Mathews's recent book, Work Hard Be Nice, celebrates the excellent education adventures of KIPP's infantilized bully founders, Davey Levin and Mikey Feinberg, whose bare-knuckled pedagogy is presented as the innocent over-exuberance of two irrepressible young uber-educators. The moral lapses, ethical breaches, and illegal acts by the terrible twosome (at least the acts that have been publicly exposed) are given the Mathews treatment, which is to say a Cliff Notes version of reality done up in etherized prose.
Since the publication of Work Hard Be Nice, a whole new set of multiple horrors from KIPP Fresno have surfaced, as well as more recent atrocities in Georgia. Mathews's recent dissembling on the subject has been deconstructed by Thomas Mertz in a choice analysis that shouldn't be missed. The clip below from WaPo offers Mathews in his customary role as the unwavering apologizer and spare dissembler for KIPP, able to wrap an entire catalog of abuse, law-breaking, and moral meltdowns into a single dismissive sentence:
Some parents, including those in Atlanta and in Fresno, Calif., who recently lodged complaints that KIPP teachers had punished their children excessively, say that the academies sometimes run roughshod over them. KIPP co-founder Mike Feinberg seemed to cross the line several years ago when he told a Houston mother that he would expel her TV-addicted fifth-grader unless she allowed him to remove the family's television set from their apartment. But the mother went along with the plan, and the TV sat in the girl's school homeroom until her steady improvement convinced Feinberg that he had broken the one-eyed monster's grip.
Mathews's convenient untruth would have the entire KIPP Fresno scandal swept under the rug as an example of disgruntled parents making overheated charges against a situation they don't understand. He ignores the fact that Fresno Unified's investigation (Fresno Report (pdf) of KIPP Fresno originated from a complaint by an official of the NAACP. He also ignores the fact that the catalog of abuses against children, as well as the other unethical and illegal actions at the school in regards to test security, copyright, teacher credentialing, and school funds, were documented by KIPP office staff, faculty, former administrators and, of course, parents who were often the victims, too, of the abuse.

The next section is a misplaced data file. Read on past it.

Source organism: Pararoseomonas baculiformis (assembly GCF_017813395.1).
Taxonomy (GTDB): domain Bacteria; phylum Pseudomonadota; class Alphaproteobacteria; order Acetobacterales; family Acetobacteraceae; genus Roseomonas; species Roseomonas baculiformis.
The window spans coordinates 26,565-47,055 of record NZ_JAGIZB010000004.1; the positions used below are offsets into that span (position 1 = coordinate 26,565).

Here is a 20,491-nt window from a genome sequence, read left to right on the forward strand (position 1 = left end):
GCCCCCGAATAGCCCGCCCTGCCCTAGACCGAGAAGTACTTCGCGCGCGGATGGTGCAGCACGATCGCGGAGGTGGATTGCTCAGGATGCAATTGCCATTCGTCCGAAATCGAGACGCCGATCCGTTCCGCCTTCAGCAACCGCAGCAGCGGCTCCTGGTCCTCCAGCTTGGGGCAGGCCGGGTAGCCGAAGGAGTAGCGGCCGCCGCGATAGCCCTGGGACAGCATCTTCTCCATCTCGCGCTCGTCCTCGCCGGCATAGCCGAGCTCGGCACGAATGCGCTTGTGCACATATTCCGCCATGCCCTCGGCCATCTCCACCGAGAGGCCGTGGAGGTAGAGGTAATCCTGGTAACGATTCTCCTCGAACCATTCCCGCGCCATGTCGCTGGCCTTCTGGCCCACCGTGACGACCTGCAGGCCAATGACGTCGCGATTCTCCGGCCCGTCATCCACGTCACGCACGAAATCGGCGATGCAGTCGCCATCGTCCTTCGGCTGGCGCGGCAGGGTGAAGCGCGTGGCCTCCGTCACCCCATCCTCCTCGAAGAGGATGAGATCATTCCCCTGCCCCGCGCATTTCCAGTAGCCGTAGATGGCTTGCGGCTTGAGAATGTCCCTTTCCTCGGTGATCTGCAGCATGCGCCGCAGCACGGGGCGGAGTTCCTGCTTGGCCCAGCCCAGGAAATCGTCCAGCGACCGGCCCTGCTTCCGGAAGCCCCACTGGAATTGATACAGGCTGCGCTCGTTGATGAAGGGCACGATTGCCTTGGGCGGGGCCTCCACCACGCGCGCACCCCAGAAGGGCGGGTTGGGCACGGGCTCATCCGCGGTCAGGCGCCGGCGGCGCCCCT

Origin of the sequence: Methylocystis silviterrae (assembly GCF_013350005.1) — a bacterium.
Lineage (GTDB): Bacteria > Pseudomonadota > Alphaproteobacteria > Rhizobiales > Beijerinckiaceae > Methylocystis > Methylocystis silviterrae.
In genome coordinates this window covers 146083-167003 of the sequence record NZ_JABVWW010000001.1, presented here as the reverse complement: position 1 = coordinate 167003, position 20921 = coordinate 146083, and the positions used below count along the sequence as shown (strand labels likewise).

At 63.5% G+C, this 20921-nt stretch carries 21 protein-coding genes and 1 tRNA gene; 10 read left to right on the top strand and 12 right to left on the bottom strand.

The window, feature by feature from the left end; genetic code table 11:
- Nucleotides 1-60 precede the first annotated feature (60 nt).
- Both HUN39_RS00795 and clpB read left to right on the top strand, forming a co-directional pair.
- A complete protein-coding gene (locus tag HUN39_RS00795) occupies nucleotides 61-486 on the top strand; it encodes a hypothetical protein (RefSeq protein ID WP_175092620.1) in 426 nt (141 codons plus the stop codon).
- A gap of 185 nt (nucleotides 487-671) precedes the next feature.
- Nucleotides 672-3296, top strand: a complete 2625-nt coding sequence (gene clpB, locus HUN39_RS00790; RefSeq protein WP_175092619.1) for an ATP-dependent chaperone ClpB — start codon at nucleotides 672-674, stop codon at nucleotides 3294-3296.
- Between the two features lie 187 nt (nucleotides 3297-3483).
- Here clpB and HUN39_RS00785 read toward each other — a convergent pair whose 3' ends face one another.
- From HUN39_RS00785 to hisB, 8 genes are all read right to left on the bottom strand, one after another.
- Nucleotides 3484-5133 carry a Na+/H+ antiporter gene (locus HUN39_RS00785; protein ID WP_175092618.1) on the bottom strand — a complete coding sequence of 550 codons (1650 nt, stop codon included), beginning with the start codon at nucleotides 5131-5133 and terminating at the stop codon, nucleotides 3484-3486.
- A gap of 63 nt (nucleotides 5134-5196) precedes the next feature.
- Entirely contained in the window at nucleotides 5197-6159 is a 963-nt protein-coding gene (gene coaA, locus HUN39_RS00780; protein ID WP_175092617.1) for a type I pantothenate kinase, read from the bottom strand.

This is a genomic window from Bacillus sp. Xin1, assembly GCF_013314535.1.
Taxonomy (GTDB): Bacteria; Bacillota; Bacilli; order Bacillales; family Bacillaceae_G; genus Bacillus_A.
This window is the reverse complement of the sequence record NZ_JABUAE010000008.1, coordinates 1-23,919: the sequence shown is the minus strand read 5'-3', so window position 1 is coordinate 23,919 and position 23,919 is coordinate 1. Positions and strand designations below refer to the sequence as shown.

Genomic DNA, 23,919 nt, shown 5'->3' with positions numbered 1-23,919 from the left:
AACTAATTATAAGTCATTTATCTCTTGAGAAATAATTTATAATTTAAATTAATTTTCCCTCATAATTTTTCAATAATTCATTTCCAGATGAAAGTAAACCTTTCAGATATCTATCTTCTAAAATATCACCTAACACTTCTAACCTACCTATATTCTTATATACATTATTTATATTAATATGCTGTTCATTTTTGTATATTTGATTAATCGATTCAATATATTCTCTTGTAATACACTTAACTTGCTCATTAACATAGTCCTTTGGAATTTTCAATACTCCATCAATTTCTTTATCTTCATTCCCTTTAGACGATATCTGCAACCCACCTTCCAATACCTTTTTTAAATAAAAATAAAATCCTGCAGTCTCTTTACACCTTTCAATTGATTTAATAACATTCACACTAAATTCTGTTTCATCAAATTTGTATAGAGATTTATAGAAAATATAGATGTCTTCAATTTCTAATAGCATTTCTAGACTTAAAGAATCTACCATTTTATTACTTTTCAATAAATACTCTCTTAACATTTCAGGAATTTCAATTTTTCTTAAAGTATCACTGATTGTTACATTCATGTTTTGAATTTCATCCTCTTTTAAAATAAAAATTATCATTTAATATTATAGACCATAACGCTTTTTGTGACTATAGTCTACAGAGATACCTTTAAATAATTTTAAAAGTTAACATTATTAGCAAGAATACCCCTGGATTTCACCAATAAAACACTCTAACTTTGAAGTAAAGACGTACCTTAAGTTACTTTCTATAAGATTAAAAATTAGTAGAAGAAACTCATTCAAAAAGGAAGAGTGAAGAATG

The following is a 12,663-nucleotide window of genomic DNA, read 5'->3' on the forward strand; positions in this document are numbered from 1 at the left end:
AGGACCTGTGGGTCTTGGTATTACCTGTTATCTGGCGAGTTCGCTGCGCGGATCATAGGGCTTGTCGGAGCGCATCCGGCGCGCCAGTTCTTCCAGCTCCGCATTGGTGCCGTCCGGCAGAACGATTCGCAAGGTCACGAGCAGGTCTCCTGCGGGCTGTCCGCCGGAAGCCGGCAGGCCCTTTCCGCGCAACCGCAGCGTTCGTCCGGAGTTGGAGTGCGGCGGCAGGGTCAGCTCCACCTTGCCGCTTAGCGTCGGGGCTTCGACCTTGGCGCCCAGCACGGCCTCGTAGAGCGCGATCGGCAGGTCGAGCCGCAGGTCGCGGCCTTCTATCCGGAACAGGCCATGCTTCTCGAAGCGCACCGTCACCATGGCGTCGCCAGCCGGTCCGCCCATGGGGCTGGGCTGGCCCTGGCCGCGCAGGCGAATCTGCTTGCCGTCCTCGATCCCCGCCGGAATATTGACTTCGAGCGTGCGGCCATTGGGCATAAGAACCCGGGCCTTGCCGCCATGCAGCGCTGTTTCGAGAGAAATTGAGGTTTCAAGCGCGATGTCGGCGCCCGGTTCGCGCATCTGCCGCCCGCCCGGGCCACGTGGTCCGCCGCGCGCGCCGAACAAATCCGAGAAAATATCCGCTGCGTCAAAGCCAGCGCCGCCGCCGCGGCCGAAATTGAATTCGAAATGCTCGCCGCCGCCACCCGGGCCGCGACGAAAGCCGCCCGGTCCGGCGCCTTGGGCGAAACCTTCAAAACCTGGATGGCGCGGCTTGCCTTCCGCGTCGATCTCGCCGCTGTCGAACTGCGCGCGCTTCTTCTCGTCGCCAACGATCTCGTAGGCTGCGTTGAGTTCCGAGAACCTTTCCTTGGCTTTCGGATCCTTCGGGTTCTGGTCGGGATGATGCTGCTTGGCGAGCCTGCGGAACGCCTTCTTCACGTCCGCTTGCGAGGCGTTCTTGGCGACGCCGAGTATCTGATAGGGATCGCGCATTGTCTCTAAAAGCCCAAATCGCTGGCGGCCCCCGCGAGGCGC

It is evidence of Mathews's own moral blindness that he would use the example of an out-of-control Feinberg removing a TV from a student's home as a way to convey some ethical lesson on ends justifying any means. This is a perfect example of the kinds of ham-handed and brazen shortcuts that Feinberg and Levin repeatedly take, even though they rhetorically subscribe to the philosophy that "there are no shortcuts." If they were ethical educators, rather than a couple of hopped-up bullies, they would have acted like educators rather than stormtroopers. This is just another example of their "no excuses" excuse to wallow beyond the boundaries of decency, morality, and respect in order to manufacture, by force, a cheap and oppressive solution to the symptoms of a problem that the Boys and their oligarch supporters continue to ignore--which is poverty. Not only does KIPP offer an example of state-sanctioned child abuse for the benefit of the corporations that support it, but it brings front and center the moral nihilism of the oligarchs when their moral blindness is applied to the schooling of the most long-suffering victims of "free-market casino capitalism." A clip from the recent article by Chris Hedges is most appropriate here:
This moral nihilism would have terrified Adorno. He knew that radical evil was possible only with the collaboration of a timid, cowed and confused population, a system of propaganda and a press that offered little more than spectacle and entertainment and an educational system that did not transmit transcendent values or nurture the capacity for individual conscience. He feared a culture that banished the anxieties and complexities of moral choice and embraced a childish hyper-masculinity, one championed by ruthless capitalists (think of the brutal backstabbing and deception cheered by TV shows like “Survivor”) and Hollywood action heroes like the governor of California.
“This educational ideal of hardness, in which many may believe without reflecting about it, is utterly wrong,” Adorno wrote. “The idea that virility consists in the maximum degree of endurance long ago became a screen-image for masochism that, as psychology has demonstrated, aligns itself all too easily with sadism.”
Sadism is as much a part of popular culture as it is of corporate culture. It dominates pornography, runs like an electric current through reality television and trash-talk programs and is at the core of the compliant, corporate collective. Corporatism is about crushing the capacity for moral choice. And it has its logical fruition in Abu Ghraib, the wars in Iraq and Afghanistan and our lack of compassion for the homeless, our poor, the mentally ill, the unemployed and the sick.
In the end, it is this kind of case-hardened callousness toward the poor and the children of the poor that allows the misanthropic elites, from the Fishers to the Dells to the Gatess, Broads, and Waltons, to embrace the "no excuses" model that is exemplified by KIPP and that now inspires the cheap knock-offs that will be funded by Dunc's $5 billion for such dehumanizing experiments on children. It is a moral travesty that history will regard in the same way that we look back at the "progressive" eugenicists of a hundred years ago, when Harvard, Yale, and Princeton all offered courses in the new science that would engineer a new and improved social order.